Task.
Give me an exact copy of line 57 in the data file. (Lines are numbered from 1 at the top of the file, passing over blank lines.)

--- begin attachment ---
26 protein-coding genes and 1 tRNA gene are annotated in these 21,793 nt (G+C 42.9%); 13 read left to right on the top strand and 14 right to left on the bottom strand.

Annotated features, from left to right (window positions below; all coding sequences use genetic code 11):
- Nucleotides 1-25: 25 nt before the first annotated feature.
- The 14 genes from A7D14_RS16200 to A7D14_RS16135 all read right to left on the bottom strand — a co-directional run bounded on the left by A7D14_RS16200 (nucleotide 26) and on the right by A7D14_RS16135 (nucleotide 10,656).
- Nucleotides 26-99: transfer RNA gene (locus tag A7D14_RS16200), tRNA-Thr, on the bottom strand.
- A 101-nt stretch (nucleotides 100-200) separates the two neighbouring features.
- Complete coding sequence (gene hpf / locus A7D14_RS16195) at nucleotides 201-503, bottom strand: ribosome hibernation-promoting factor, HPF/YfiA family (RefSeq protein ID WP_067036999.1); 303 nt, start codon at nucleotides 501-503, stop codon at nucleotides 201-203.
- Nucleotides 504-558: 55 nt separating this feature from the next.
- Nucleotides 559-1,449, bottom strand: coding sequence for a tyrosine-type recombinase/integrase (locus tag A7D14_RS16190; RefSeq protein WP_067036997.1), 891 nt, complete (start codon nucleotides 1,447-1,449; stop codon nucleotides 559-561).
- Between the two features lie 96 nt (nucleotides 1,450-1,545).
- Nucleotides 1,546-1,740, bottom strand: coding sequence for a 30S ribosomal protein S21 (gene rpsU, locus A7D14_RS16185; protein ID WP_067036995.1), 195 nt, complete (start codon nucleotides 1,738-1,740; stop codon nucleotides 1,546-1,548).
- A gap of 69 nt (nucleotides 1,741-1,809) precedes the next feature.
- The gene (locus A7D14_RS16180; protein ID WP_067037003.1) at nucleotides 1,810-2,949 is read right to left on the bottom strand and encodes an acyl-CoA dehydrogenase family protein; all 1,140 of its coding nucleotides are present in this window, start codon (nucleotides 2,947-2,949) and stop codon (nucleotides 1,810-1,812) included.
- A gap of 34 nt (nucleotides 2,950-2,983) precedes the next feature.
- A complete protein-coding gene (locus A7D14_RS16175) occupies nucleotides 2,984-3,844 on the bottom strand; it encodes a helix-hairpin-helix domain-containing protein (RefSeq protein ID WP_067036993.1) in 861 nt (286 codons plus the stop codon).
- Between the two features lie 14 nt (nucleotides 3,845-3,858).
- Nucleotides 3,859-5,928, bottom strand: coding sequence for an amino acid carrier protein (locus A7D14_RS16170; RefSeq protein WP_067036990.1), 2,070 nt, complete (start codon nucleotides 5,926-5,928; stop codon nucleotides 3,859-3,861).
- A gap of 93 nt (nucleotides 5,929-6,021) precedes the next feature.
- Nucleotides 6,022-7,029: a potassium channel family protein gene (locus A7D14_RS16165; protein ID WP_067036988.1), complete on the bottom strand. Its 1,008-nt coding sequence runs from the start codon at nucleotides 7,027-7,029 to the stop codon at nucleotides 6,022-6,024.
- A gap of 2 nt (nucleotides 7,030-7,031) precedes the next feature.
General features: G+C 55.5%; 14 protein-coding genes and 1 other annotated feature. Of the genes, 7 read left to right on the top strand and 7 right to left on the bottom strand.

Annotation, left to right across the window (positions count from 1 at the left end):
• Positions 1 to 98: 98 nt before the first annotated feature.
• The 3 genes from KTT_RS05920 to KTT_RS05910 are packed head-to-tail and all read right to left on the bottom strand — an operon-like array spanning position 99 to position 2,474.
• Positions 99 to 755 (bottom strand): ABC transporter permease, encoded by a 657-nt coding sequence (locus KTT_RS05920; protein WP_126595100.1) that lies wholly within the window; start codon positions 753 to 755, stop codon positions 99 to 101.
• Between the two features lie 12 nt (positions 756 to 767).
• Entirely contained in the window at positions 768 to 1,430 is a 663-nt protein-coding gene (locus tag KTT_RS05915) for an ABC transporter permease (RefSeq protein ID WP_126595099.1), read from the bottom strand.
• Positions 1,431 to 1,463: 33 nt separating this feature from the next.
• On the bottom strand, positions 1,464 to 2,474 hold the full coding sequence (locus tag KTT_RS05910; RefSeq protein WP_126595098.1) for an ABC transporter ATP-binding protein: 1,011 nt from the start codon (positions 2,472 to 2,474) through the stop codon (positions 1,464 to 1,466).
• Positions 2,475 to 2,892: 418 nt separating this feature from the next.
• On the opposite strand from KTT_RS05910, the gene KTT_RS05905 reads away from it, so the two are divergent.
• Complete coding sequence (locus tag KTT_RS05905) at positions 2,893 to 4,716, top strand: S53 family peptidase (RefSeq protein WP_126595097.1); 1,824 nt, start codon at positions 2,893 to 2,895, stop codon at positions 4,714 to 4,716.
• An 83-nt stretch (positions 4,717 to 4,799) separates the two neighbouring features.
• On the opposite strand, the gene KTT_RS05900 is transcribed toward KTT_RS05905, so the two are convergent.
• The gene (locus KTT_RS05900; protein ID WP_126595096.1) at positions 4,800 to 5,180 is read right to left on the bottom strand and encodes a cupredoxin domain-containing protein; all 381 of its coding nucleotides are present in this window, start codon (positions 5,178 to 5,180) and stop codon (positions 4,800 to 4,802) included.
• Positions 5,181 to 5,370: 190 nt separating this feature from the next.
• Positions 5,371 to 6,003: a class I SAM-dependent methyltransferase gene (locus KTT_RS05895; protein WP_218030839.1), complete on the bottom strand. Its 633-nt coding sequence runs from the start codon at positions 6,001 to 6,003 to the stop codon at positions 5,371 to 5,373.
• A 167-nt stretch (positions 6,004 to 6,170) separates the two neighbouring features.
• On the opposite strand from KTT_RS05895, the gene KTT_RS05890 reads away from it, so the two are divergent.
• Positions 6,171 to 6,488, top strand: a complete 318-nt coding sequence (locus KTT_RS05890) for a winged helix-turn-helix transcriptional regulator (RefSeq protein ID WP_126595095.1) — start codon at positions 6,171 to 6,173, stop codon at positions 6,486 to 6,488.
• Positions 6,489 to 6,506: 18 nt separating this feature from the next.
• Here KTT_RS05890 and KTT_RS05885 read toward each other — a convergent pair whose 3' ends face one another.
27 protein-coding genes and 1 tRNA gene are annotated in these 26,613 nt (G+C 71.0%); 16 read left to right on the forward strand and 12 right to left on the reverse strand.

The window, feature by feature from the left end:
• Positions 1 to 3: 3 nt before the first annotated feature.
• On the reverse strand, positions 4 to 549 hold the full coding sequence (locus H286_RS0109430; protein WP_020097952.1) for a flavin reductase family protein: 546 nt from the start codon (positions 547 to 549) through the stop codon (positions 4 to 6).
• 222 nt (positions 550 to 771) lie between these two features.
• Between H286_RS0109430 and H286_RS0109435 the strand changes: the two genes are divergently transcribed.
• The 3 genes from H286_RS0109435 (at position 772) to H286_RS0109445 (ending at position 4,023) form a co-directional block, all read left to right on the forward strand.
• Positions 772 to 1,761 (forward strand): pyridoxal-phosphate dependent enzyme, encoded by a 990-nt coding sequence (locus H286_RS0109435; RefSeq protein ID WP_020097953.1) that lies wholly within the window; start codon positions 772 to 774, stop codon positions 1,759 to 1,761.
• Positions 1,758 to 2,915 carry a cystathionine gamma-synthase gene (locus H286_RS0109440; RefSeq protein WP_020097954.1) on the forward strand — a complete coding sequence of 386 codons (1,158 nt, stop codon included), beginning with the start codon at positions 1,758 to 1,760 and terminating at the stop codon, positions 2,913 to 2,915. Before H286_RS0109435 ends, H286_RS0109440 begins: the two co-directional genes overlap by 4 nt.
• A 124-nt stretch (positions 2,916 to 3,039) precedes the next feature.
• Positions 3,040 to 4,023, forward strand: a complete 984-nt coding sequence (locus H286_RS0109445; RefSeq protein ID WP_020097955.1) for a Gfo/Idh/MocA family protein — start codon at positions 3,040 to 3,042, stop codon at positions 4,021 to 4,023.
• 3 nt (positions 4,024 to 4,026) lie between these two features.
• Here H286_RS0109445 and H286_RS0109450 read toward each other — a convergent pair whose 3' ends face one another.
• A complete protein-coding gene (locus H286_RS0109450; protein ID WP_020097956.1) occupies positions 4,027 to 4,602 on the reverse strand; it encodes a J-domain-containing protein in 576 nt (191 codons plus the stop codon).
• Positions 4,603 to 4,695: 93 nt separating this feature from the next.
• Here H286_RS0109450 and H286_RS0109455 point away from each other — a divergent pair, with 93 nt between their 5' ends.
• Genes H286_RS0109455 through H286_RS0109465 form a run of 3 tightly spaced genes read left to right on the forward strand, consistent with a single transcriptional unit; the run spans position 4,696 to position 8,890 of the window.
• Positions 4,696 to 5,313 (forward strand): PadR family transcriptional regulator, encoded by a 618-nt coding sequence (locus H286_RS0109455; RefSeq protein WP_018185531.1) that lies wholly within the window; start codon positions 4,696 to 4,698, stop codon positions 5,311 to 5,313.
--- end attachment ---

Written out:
• Positions 4,603 to 4,695: 93 nt separating this feature from the next.